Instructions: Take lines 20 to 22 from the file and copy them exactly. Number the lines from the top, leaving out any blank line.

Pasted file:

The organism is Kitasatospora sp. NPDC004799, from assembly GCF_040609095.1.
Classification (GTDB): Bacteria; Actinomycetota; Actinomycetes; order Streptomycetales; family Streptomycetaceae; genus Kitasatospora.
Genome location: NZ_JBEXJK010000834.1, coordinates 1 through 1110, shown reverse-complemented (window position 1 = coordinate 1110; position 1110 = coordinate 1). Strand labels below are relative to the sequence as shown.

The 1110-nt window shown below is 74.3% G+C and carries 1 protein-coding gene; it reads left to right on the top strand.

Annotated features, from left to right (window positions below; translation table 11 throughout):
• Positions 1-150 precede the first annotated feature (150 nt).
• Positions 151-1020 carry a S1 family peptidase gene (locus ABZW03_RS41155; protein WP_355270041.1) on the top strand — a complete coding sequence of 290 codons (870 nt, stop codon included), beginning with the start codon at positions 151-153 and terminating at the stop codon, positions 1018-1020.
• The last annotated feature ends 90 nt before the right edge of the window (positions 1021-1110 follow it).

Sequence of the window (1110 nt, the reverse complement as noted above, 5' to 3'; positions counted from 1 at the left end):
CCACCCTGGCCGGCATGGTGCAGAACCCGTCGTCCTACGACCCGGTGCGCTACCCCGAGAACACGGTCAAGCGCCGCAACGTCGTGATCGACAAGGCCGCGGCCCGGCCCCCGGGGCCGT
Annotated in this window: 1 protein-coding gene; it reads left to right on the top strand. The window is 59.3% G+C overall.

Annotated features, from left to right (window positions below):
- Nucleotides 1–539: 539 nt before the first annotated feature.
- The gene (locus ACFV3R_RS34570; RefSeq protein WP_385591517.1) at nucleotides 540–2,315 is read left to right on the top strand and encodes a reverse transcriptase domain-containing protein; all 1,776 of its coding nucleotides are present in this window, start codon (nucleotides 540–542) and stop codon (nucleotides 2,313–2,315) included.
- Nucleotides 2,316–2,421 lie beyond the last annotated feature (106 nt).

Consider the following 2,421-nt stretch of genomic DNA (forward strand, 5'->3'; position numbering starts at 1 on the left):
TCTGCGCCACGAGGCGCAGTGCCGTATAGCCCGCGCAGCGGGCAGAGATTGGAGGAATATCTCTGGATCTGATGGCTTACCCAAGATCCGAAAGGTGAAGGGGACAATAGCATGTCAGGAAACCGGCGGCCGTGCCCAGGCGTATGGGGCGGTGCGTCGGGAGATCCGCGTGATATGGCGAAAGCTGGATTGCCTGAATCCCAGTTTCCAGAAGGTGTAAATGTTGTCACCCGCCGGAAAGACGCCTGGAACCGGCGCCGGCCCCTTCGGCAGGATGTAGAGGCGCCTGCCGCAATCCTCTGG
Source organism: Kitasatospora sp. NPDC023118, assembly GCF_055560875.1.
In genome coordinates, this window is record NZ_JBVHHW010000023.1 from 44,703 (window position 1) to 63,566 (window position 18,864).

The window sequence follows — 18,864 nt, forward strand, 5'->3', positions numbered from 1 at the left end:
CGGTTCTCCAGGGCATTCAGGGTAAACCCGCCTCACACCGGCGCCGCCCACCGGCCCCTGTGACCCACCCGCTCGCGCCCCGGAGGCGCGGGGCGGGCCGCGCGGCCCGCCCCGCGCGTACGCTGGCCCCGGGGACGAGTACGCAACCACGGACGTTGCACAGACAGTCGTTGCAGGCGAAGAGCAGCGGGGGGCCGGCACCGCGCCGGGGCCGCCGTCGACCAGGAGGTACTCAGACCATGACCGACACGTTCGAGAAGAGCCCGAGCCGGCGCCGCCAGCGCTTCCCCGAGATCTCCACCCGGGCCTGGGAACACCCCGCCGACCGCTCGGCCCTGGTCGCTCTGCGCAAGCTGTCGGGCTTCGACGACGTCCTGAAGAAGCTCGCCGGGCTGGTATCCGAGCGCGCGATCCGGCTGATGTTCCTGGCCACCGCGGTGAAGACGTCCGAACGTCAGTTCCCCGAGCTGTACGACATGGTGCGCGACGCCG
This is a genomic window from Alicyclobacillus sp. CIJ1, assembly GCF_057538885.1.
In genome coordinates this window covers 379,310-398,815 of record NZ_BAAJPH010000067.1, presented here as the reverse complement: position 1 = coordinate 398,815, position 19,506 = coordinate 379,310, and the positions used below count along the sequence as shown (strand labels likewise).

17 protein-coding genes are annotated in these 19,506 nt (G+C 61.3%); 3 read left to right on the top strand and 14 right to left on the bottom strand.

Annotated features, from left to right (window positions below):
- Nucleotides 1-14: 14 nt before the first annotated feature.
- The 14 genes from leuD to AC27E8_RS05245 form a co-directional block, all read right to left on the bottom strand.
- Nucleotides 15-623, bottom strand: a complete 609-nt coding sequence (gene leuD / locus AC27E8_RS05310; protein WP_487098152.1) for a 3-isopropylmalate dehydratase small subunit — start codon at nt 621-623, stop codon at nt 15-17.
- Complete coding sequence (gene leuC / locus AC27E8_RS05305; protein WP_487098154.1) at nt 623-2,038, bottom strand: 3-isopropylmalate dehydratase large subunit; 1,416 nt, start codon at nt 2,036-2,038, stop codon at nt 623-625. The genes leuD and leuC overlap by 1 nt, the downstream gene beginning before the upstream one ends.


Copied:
The window sequence follows — 18,864 nt, forward strand, 5'->3', positions numbered from 1 at the left end:
CGGTTCTCCAGGGCATTCAGGGTAAACCCGCCTCACACCGGCGCCGCCCACCGGCCCCTGTGACCCACCCGCTCGCGCCCCGGAGGCGCGGGGCGGGCCGCGCGGCCCGCCCCGCGCGTACGCTGGCCCCGGGGACGAGTACGCAACCACGGACGTTGCACAGACAGTCGTTGCAGGCGAAGAGCAGCGGGGGGCCGGCACCGCGCCGGGGCCGCCGTCGACCAGGAGGTACTCAGACCATGACCGACACGTTCGAGAAGAGCCCGAGCCGGCGCCGCCAGCGCTTCCCCGAGATCTCCACCCGGGCCTGGGAACACCCCGCCGACCGCTCGGCCCTGGTCGCTCTGCGCAAGCTGTCGGGCTTCGACGACGTCCTGAAGAAGCTCGCCGGGCTGGTATCCGAGCGCGCGATCCGGCTGATGTTCCTGGCCACCGCGGTGAAGACGTCCGAACGTCAGTTCCCCGAGCTGTACGACATGGTGCGCGACGCCG
This is a genomic window from Alicyclobacillus sp. CIJ1, assembly GCF_057538885.1.